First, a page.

“Vanity Bagh” by Anees Salim and “Foreign” by Sonora Jha are representative of works of many new writers who do not mind taking the risks involved in portraying Indian rural reality in English, writes K. Satchidanandan in the Frontline.
It has been some time since the subcontinental English fiction came of age and began to grapple with Indian history and reality with a confidence and an artistry one seldom comes across in its early practitioners. This new confidence that one first found in writers such as Salman Rushdie, Vikram Seth and Amitav Ghosh marks many of the new writers who do not mind taking the risks involved in portraying Indian rural reality in English: the risk of exoticisation, of the work looking like an inadequate translation, of the difficulty in expressing in English the nuances of rustic life and speech. And, looking at the result, one can well say it has not been a vain adventure: we now have a corpus of such fiction that can legitimately claim to be as much Indian as fiction written in the languages whose losses in texture are compensated to a great extent by the intimate insight into the lives and minds of the men and women who people their ably painted landscapes.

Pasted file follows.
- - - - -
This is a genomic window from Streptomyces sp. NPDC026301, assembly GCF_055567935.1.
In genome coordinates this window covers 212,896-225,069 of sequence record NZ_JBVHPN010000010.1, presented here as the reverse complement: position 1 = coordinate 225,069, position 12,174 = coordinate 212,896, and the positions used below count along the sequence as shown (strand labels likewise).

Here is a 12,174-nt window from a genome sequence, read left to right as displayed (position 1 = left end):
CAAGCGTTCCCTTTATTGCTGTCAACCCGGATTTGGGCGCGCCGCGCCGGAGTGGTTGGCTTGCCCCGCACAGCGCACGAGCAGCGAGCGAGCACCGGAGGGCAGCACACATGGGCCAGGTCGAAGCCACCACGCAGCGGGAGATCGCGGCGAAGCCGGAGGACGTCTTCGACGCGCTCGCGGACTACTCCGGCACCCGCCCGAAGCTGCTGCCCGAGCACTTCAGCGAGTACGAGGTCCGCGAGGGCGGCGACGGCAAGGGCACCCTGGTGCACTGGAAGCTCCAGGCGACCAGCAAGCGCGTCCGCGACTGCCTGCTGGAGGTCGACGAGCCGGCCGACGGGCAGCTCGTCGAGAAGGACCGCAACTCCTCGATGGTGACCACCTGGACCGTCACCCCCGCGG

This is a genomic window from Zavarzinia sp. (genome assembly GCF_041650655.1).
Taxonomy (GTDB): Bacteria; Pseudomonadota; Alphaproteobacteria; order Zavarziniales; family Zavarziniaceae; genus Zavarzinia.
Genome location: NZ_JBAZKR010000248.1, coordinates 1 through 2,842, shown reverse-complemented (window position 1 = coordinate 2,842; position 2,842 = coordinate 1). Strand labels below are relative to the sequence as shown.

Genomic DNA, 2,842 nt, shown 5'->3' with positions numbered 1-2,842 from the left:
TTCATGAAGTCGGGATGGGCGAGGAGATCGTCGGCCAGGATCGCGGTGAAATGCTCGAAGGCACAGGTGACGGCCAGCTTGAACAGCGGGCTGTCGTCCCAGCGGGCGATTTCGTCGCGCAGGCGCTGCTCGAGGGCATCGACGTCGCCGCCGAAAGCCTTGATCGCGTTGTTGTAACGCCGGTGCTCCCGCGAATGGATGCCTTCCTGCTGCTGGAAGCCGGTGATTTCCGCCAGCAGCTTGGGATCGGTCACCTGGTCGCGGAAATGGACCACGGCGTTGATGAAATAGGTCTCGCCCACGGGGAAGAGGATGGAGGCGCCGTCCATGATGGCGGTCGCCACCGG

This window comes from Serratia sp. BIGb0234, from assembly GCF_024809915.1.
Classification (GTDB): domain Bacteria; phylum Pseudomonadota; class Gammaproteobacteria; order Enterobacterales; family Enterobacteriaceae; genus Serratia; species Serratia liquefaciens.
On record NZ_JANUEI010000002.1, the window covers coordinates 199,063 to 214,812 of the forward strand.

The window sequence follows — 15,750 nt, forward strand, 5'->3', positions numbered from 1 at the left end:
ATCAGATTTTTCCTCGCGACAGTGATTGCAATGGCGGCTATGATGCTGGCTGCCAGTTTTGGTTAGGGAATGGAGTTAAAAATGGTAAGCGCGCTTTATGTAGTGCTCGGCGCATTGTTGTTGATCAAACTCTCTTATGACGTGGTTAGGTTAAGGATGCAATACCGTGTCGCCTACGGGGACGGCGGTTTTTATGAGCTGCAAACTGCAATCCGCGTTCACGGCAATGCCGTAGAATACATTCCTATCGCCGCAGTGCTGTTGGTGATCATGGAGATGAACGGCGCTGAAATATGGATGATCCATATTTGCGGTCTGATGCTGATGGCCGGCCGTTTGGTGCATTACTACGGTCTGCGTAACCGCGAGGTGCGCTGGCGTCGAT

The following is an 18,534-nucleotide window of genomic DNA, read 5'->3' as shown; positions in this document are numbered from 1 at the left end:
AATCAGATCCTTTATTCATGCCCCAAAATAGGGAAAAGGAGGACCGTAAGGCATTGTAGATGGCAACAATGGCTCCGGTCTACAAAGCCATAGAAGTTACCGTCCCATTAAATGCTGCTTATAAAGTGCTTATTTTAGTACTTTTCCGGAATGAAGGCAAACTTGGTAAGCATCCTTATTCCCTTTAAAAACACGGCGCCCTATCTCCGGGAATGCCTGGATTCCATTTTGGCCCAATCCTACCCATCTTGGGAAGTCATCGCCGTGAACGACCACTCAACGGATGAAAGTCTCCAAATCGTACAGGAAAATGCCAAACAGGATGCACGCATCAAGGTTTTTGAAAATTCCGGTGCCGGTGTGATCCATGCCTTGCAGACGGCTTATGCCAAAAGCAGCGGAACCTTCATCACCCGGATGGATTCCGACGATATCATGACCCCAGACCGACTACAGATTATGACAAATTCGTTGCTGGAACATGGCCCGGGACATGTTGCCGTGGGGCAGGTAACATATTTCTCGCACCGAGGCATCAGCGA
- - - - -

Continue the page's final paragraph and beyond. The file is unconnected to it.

I have in front of me two such novels: Vanity Bagh by Anees Salim and Foreign by Sonora Jha. While the former is Anees’ second novel, the latter is Sonora’s debut work. They are written from very different points of view: the first with a comic detachment and the second with moving concern; yet the reality they portray is genuinely contemporary and their novels deal in different ways with the marginalised sections of the Indian society, Vanity Bagh with a group of poor young men living in a north Indian mohalla named Vanity Bagh and Foreign (I should say I am not happy with the title that sounds trite and popish considering the grave reality being portrayed in the novel) with the peasants living (and dying) in utter despair in the village of Dhanpur in Maharashtra.